DC’s DJ Heat bringing the fire as an in-game mixer

DJ Heat knows how to get the crowd jumping

DJ Heat is a veteran mixer based in Washington, D.C. She’s currently an in-game DJ for the Washington Wizards and the Mystics along with the D.C. Defenders. Heat has been a fan of mixing since a young age, and she has since been heard at numerous spaces, deejaying at parties, clubs, and games, giving the crowd life and playing the biggest hits.

When did you start taking deejaying seriously?

Sixth grade is when I started getting exposed to rap, but I also started hearing the DJs on songs. Back then, DJs were more prevalent in rap songs. The song that did it for me was the “Rump Shaker Remix.” That remix had a DJ cutting on it toward the end. It was cutting throughout the song, but there was a part towards the end of the song where the DJ is cutting back and forth between different samples. Even though I had never seen turntables in person, or touched turntables in person, that made me want turntables. I told myself with my first summer job, I’m going to save up my money and buy my first set of turntables. Every single paycheck that I got, I saved up every check and I only spent 25 cents to buy a packet of chips. I was buying Source magazines, and they had an advertisement in there about this music store in New York that sells DJ equipment, and they had a DJ starter package. I called up and asked him how much it was for tax and shipping and handling, and they told me the total. I had enough from my summer check, so I bought it.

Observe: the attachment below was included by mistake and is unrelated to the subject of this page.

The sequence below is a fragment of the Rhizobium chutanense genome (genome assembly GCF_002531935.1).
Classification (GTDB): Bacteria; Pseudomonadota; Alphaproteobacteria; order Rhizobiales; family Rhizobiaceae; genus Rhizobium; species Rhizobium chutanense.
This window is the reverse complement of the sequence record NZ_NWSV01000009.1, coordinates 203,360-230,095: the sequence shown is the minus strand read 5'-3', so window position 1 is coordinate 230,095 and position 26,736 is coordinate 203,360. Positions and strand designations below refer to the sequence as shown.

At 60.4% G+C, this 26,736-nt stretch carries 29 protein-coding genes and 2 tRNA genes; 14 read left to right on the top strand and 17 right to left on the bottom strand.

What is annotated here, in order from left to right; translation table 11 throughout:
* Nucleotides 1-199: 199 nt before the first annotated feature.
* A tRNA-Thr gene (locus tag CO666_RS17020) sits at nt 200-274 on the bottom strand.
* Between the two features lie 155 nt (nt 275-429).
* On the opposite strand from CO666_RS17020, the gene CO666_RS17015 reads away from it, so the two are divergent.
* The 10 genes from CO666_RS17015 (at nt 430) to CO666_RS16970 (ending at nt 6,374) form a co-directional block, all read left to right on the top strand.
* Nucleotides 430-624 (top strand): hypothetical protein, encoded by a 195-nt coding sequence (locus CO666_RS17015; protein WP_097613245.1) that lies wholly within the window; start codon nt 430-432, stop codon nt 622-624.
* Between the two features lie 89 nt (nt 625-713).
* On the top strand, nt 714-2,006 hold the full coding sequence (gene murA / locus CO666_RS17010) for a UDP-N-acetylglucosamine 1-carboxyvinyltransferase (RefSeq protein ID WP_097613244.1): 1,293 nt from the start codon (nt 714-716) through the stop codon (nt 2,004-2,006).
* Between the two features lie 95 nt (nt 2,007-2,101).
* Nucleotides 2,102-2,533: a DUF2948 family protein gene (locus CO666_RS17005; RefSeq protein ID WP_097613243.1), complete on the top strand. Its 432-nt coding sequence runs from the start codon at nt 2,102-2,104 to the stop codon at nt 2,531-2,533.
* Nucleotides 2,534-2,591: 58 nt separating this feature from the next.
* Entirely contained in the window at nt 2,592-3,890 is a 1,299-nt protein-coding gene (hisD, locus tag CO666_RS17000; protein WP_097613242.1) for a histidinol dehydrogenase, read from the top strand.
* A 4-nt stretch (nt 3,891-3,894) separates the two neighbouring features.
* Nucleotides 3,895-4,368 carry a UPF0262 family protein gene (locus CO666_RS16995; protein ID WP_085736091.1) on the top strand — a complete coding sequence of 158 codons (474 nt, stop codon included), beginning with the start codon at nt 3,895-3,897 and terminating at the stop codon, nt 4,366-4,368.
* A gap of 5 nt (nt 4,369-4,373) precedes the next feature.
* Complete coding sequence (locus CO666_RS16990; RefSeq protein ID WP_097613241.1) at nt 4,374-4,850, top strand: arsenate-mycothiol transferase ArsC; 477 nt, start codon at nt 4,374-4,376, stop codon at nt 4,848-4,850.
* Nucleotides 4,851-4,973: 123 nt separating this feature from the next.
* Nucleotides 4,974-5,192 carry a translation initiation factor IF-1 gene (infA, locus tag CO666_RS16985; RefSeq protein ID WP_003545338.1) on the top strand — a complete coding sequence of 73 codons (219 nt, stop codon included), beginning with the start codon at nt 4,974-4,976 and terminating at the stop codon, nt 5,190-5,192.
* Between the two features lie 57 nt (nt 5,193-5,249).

Where do you think you shine most as a DJ?

I’m always gonna give respect to doing games since my career has pivoted heavily to sports now and doing the Wizards, Mystics, and XFL Defenders. Games are always going to be great for me and the excitement of that. I don’t think a lot of people know how much goes into sports deejaying. Folks are surprised to find out that I’m handling just about everything that you hear. If you’re at a basketball game, you hear the music on offense that’s playing when the home team has the ball, you hear the defense sounds, and I’m playing all of that. I’m playing the sound effects for when we score to when something else happens, and if the other team turns the ball over. I’m trying to bring in the atmosphere and during the action of games, I’m trying to help enhance that atmosphere.

5 1 vote
Article Rating
Notify of
Inline Feedbacks
View all comments
Join our Newsletter

Sign up for Rolling Out news straight to your inbox.

Read more about:
Also read
Watch this video
What's new
Would love your thoughts, please comment.x